The Mazda MX-5 Miata is not the only rear-wheel drive, two-seater Japanese roadster that was presented to the public in 1989. Suzuki traveled to that year’s edition of the Tokyo Motor Show to introduce a close-to-produciton concept that previewed the Cappuccino convertible.
Production of the Cappuccino kicked off in 1991. The roadster featured a long hood and a short decklid, typical sports car proportions, but there was a catch: It was classified as a kei car in Japan. It stretched just 129.7 inches (329.5 centimeters) long and 54.9 inches (139.5 centimeters) tall.
The engine’s size was also limited in order to comply with the regulations that applied to kei cars. The Cappuccino was consequently powered by a front-mounted 657cc three-cylinder engine that sent 63 horsepower to the rear wheels. That’s not a lot on paper, but it was more than enough for a car that tipped the scale at just 1,598 pounds (725 kilos).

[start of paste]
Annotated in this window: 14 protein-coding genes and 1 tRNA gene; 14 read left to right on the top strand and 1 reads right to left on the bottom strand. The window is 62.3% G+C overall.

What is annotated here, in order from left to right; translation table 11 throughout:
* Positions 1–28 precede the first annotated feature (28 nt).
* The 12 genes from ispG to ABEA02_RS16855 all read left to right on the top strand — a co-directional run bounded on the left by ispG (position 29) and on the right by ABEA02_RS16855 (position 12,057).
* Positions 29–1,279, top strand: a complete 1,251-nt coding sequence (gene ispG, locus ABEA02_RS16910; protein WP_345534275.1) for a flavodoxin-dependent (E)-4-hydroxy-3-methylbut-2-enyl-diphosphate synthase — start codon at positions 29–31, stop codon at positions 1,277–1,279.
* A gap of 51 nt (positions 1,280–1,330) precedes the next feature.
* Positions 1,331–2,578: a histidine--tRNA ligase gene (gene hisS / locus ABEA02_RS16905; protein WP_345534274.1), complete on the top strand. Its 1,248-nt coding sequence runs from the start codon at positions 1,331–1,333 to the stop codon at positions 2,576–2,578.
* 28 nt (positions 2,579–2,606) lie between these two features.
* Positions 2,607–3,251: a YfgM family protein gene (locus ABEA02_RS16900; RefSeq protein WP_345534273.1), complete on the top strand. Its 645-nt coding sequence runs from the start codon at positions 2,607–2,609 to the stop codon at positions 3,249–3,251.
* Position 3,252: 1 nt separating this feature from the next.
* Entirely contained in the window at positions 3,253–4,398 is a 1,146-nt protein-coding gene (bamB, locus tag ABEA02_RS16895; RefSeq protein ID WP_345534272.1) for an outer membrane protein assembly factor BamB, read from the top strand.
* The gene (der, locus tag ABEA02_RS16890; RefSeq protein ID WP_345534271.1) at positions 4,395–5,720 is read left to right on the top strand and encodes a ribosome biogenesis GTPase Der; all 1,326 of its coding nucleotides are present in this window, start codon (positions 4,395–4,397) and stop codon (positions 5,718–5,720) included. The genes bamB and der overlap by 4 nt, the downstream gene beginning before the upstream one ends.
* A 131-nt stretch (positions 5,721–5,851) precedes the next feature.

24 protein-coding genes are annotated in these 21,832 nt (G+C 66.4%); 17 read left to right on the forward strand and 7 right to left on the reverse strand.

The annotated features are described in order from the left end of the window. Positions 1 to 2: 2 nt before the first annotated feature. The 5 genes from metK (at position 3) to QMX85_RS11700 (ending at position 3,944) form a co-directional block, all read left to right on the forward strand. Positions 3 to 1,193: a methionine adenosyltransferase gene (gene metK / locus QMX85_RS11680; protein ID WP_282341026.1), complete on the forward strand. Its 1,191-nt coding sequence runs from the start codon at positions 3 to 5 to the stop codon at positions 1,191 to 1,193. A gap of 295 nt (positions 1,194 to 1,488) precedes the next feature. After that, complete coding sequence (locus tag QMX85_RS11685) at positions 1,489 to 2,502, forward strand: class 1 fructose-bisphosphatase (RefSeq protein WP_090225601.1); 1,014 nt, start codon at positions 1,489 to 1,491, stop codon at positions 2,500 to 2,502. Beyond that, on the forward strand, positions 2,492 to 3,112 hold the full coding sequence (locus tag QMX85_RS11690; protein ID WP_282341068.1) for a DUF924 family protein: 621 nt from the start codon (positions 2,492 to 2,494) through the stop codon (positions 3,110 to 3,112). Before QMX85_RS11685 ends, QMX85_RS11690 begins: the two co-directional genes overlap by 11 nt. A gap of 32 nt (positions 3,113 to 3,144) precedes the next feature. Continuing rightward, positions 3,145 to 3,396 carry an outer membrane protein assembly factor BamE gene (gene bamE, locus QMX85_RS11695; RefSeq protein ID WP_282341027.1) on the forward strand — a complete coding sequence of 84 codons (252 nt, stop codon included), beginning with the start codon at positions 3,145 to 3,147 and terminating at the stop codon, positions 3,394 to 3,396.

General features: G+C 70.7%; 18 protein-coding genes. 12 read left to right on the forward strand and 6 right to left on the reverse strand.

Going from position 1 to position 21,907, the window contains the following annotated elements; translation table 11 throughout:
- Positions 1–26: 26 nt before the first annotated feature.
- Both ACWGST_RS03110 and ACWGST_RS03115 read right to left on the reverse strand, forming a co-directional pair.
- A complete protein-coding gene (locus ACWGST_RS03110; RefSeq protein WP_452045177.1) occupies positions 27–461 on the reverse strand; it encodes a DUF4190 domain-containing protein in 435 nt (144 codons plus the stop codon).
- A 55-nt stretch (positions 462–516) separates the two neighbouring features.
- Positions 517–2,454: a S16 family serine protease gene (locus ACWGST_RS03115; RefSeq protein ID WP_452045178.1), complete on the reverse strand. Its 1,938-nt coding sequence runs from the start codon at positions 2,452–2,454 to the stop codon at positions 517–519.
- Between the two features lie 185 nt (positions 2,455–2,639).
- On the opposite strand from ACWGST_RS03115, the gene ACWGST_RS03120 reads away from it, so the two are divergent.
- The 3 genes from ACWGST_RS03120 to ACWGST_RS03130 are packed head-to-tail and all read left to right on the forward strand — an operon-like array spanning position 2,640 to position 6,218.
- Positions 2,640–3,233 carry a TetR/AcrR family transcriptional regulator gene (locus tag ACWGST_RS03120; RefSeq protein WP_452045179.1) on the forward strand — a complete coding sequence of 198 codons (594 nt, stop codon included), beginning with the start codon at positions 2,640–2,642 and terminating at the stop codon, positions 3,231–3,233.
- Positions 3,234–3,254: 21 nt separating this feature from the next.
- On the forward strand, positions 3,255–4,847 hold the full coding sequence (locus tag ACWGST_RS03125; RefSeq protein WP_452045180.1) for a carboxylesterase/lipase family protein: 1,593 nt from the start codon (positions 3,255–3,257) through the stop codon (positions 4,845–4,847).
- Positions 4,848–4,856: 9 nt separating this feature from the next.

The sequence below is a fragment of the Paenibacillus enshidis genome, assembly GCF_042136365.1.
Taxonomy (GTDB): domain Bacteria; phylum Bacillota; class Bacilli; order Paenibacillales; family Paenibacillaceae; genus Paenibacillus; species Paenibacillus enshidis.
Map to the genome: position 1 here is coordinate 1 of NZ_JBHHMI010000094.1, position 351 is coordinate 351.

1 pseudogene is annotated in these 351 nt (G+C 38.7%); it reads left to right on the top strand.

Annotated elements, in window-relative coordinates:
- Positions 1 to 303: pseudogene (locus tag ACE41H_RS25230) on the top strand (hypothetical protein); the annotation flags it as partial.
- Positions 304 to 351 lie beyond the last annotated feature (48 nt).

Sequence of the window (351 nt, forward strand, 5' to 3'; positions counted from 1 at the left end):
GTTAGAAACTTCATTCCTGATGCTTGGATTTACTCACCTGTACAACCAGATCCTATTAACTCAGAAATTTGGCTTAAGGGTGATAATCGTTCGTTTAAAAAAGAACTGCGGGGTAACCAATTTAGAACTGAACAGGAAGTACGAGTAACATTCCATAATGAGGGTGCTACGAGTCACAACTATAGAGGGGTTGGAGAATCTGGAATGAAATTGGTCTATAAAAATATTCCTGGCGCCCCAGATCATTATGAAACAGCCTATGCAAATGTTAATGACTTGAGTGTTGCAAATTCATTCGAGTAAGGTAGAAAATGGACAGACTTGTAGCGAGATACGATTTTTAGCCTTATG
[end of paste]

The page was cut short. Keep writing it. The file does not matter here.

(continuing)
The Cappuccino was initially designed exclusively for the Japanese market but demand from importers and distributors in Europe quickly convinced Suzuki to develop a European-spec model. The Suzuki Cappuccino Owners Register for Enthusiasts (SCORE) claims 1,100 Cappuccinos were sold in the United Kingdom between 1993 and 1995. Time has not been kind to the topless kei and website howmanyleft.co.uk finds there are just 303 Cappuccinos currently licensed in the UK.
400 additional examples were scattered across France, Holland, Sweden and Germany. They are understandably a rare sight today, and we’ve personally never seen one in the metal outside of Japan.
Production of the Cappuccino ended in late 1997 after 28,010 examples rolled off of the Kosai, Japan, assembly line.
Will the Suzuki Cappuccino become sought-after by kei car enthusiasts?